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When Senator Stephen Douglas and Abraham Lincoln faced off in a debate in Peoria, Illinois in 1854, the issue tearing the nation apart was slavery.

A central question was whether slavery would be allowed in the new territories entering the union.

Douglas’ answer to the question was politics. Lincoln’s answer was morality and the Bible.

Douglas’ answer to slavery in the new states, the Kansas-Nebraska Act, was democracy. Citizens would vote on whether or not to allow slavery in their state.

Lincoln opposed the expansion of what he saw as the inherently evil institution of slavery.

In the Peoria debate, Lincoln said, “Judge Douglas interrupted me to say that the principle of the Nebraska bill was very old: that it originated when God created man and placed good and evil before him, allowing him to choose by himself, being responsible for the choice he should make.

Lincoln’s response was, “God did not place good and evil before man, telling him to make his choice. On the contrary, he told him that there was a tree whose fruit he must not eat, on pain of certain death.

Lincoln argued, essentially, that at the heart of political freedom is man’s free choice, and that the choices man makes have profound significance and consequences.

Douglas argued that the most important thing is that we can choose. Lincoln argued that the most important thing is what we choose.

Here we are now, nearly 170 years after Lincoln and Douglas clashed in Peoria, and the nation stands at a similar crossroads in another issue with grave moral consequences – our responsibilities to the unborn.

Judge Samuel Alito, in his opinion in the Dobbs decision which overturned Roe v. Wade, argued from a legal and constitutional point of view. His finding, contrary to the court’s finding in Roe v. Wade, was that the US Constitution does not contain the right for a woman to abort her child.

However, the practical and moral result of this decision is that Alito put the nation on the moral footing where Lincoln quarreled over slavery.

The moral consequence of Roe v. Wade was to institutionalize Douglas’s argument that our ultimate American value is choice – not what we choose.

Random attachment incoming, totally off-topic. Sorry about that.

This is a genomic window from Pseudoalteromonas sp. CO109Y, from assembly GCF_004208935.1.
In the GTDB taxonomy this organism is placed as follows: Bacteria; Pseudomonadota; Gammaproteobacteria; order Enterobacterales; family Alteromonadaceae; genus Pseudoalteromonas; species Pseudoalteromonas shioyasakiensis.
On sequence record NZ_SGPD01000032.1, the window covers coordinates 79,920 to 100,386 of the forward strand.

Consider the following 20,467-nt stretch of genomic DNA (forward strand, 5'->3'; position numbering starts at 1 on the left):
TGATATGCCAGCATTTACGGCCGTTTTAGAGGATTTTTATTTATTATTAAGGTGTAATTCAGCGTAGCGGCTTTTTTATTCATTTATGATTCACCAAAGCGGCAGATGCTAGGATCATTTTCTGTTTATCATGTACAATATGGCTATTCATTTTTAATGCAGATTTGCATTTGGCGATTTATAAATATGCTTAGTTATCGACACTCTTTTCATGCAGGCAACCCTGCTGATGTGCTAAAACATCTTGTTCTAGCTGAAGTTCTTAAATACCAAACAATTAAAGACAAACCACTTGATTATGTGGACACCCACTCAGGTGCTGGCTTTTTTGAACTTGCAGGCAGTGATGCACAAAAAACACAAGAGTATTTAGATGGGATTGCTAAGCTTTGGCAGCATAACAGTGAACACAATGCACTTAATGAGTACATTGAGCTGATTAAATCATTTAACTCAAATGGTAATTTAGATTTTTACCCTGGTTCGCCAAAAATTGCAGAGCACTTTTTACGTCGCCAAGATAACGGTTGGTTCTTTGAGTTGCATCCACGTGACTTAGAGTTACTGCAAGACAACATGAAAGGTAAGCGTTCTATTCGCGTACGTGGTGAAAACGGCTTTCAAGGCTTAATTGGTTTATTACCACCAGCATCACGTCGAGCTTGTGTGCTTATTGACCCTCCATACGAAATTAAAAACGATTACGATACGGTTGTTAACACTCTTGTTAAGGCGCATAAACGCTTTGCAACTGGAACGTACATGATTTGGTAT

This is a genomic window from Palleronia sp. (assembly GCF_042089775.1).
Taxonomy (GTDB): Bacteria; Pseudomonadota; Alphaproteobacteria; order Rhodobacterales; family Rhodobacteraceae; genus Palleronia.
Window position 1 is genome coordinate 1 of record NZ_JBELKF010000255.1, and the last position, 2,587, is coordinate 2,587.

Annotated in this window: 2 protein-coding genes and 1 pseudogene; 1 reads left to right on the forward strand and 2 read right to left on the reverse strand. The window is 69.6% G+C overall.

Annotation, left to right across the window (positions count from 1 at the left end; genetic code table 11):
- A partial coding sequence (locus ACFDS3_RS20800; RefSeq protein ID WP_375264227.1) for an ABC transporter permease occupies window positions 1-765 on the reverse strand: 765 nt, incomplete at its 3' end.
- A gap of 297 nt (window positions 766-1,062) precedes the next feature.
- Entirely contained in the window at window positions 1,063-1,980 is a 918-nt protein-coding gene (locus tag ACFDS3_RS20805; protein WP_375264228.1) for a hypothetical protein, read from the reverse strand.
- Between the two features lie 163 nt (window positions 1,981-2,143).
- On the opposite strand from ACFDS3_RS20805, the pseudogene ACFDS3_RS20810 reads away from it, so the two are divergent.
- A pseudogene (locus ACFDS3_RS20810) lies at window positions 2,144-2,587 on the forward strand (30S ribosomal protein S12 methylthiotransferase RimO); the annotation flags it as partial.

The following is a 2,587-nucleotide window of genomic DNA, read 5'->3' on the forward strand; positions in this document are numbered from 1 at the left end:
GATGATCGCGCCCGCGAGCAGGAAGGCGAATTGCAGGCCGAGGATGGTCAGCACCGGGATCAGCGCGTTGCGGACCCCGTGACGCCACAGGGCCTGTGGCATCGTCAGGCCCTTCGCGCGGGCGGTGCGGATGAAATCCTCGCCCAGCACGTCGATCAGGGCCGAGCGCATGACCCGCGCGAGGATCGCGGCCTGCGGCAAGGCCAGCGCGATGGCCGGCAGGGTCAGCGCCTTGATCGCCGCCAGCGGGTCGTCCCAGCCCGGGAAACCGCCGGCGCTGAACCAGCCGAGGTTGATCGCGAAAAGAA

The moral consequence of the Dobbs decision is to guarantee the idea that where, in the preamble of the American Constitution, it is said that its objective is to “Ensure yourself the blessings of freedom”, that what the Constitution protects is our responsibility to make the right choices. The choice is not the ultimate end, but what we choose.

But it is not finished. We now have clarity that it is not moral relativism that our Constitution guarantees, but deeper truths about right and wrong.

Now that we know what the Constitution does not do, we will find out what our 50 states will choose to do, which is where the consciences of the citizens of those states are that will determine those outcomes.

We are in a place eerily similar to what Douglas wanted regarding slavery. From now on, States will choose yes or no to abortion.

In other words, will states decide that the ultimate value is the ability to choose, or is the ultimate value what choices are made?

Is our ultimate value that a woman has the ability to destroy her unborn child, or is our ultimate value the sanctity of life?

These are the questions before us that will define who we are as a nation and as a people.

Although in the 1850s the country was deeply divided over the question of slavery, today one would be hard pressed to find anyone who would agree with Douglas that democracy and the vote should decide whether the slavery would be allowed.

I predict history will follow the same course with respect to our growing awareness of the sanctity of life and our responsibility to protect the unborn child. But clearly, we are in the long term.

Star Parker is president of the Center for Urban Renewal and Education and host of the weekly television show “Heal America with Star Parker.” To learn more about Star Parker and read articles by other Creators Syndicate writers and cartoonists, visit the Creators Syndicate website at www.creators.com.

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